Epic doesn’t have an IP leg to stand on for the screenshot restriction, but I believe they started putting this into their contracts a while back that the organization wouldn’t allow it from their employees, and it probably hits their “good install” metrics if they do. (DrM)

Watercooler Talk Tidbits

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Reader donations funded the DonorsChoose teacher grant request of Ms. B, who asked for 30 sets of headphones for her second grade class. She reports, “When my class received our box of goodies, we opened it together and they were so happy to have new headphones. Our old headphones were taped or broken from the usage due to the prior years of teaching. We also had to borrow from other classrooms in order to have a class set. Through your donation, my students have an opportunity to build their educational skills in all areas of learning. Working during technology time as a whole has enhanced reading comprehension, math, and vocabulary development by providing them comfort as they work in their own personal space. Receiving their personal headsets has opened up a whole new world.”

Facebook employees liken their work environment to a cult, in which they are forced to pretend to love their jobs, keep quiet about the company’s many scandals, and to form fake friendships with co-workers to game the company’s peer review system that encourages employees to submit anonymous, unchallenged feedback to the employee or their manager.

A jury awards $14 million to parents in a lawsuit brought against a hospital and a radiologist in a “wrongful birth” case in which they were not warned that an ultrasound image of their 22-week fetus showed possible abnormalities that might have convinced them to terminate the pregnancy.


Cell phone providers are selling the real-time location data of their customers, creating a gray market for “bounty hunters” who can locate any cell phone to within a few hundred yards. Companies are selling the data that is intended to be used for fraud detection and roadside assistance firms  – in violation of the privacy policies of the cell phone providers — to developers of apps for car salespeople and bail bondsmen.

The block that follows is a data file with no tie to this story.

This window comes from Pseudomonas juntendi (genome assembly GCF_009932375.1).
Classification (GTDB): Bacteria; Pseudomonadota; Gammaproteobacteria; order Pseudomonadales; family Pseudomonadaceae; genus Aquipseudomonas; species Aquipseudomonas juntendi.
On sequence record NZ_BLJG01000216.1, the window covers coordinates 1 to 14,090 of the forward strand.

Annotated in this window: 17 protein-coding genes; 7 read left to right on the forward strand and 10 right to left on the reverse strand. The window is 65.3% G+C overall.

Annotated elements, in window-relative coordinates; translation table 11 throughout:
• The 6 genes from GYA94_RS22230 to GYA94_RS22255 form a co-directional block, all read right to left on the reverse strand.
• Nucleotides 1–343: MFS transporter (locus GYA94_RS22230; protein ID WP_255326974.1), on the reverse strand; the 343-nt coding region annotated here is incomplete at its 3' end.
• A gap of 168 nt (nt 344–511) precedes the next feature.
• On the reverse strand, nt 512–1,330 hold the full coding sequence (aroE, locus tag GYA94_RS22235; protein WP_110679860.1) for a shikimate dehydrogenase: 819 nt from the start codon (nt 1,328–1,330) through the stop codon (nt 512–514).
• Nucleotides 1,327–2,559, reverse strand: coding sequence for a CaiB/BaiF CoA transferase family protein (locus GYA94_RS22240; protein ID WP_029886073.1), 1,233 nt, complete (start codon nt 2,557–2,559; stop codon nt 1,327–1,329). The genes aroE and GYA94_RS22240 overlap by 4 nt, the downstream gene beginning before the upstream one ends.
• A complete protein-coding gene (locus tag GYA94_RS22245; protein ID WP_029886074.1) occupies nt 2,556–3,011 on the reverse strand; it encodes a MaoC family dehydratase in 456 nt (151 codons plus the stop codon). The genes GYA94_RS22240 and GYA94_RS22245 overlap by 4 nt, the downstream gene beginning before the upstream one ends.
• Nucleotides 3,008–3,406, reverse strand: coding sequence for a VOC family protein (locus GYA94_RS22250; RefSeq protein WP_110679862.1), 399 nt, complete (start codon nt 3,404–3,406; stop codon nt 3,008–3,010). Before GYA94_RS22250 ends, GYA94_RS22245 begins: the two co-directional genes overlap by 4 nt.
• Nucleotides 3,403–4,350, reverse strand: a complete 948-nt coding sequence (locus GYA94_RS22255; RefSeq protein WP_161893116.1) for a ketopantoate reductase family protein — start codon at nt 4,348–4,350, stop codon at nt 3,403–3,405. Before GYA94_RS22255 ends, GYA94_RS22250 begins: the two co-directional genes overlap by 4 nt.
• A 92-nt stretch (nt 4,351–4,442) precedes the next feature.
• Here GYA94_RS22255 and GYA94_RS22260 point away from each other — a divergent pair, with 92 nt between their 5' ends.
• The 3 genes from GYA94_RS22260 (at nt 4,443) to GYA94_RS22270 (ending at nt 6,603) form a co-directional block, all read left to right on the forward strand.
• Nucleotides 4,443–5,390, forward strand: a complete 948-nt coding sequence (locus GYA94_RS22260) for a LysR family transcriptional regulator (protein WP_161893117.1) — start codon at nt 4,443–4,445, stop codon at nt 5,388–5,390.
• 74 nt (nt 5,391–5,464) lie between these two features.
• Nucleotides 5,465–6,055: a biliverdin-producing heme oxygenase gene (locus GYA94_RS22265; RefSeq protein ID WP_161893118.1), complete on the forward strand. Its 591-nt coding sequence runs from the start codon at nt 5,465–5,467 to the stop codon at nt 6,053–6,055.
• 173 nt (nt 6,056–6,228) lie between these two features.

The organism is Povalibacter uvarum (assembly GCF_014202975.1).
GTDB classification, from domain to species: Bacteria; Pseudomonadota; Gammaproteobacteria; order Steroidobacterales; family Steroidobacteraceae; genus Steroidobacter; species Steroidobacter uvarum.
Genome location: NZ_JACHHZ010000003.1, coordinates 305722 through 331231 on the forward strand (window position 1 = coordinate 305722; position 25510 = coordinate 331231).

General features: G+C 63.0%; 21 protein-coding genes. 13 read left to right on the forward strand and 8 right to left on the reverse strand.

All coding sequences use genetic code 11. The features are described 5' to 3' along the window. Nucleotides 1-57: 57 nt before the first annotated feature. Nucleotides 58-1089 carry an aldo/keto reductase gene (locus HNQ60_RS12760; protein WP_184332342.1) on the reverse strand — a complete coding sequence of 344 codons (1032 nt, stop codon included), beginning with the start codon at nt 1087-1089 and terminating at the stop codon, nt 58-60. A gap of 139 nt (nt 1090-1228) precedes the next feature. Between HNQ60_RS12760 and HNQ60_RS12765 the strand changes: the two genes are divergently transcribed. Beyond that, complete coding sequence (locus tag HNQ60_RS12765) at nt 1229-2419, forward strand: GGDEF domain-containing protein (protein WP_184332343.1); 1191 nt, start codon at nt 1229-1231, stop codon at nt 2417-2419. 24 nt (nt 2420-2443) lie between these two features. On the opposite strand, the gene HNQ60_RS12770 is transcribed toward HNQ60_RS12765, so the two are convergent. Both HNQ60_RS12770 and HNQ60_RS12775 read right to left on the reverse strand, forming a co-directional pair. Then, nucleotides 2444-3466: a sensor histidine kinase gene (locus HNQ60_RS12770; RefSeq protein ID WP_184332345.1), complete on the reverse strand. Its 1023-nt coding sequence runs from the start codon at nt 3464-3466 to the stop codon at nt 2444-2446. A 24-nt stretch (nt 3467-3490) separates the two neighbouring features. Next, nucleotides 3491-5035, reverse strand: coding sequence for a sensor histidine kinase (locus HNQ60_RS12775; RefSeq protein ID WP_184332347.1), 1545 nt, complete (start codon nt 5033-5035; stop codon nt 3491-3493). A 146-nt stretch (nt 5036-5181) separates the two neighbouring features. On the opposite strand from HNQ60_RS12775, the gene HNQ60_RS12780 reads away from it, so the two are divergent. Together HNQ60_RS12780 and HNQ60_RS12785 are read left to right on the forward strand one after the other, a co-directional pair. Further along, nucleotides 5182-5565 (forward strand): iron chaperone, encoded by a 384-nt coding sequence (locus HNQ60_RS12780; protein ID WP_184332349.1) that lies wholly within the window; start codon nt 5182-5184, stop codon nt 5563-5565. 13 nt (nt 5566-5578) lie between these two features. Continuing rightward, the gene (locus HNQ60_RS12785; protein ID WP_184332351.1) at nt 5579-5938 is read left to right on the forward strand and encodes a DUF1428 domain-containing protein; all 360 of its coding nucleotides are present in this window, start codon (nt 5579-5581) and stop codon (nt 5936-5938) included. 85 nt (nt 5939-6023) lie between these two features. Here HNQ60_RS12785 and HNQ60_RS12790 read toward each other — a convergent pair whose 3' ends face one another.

A urologist removes a patient’s healthy kidney at UMass Memorial Medical Center after pulling up the wrong CT scan by looking up his patient by name alone, which displayed the images of a different patient with the same name who had the same kidney scan performed on the same day. 


The mother of a five-year-old boy whose diabetes is continuously monitored complains that she called Johns Hopkins All Children’s Hospital (FL) to report a high reading, but doctors didn’t call her back for three days. The hospital’s endocrinology department says they will start returning the calls of diabetic patients within 24 hours.

A Qualcomm executive’s keynote at the Consumer Electronics Show is interrupted by his unmuted Alexa device, which demonstrated an uncanny use of AI (during his pitch for using AI in cars) by loudly proclaiming, “No, that’s not true.”

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Reader Comments

  • ex-epic: It's been awhile since I left Epic in 2012, but reading these stories has brought a rush of memory around the company cu...
  • Former Cult Member: The culture of fear is real at Epic. There have been multiple instances during staff meetings (sometimes lovingly called...
  • TenuredEpic: So you "would struggle to return to campus work as an Epic employee if I were high risk and otherwise fastidiously isola...
  • ex-HHC: Great take. It's amazing how many errors there are in address information in EHRs , which makes geocoding quite a challe...
  • Gonepostal: re: "Politico also reports that two senators have introduced legislation that would make the post office’s address mat...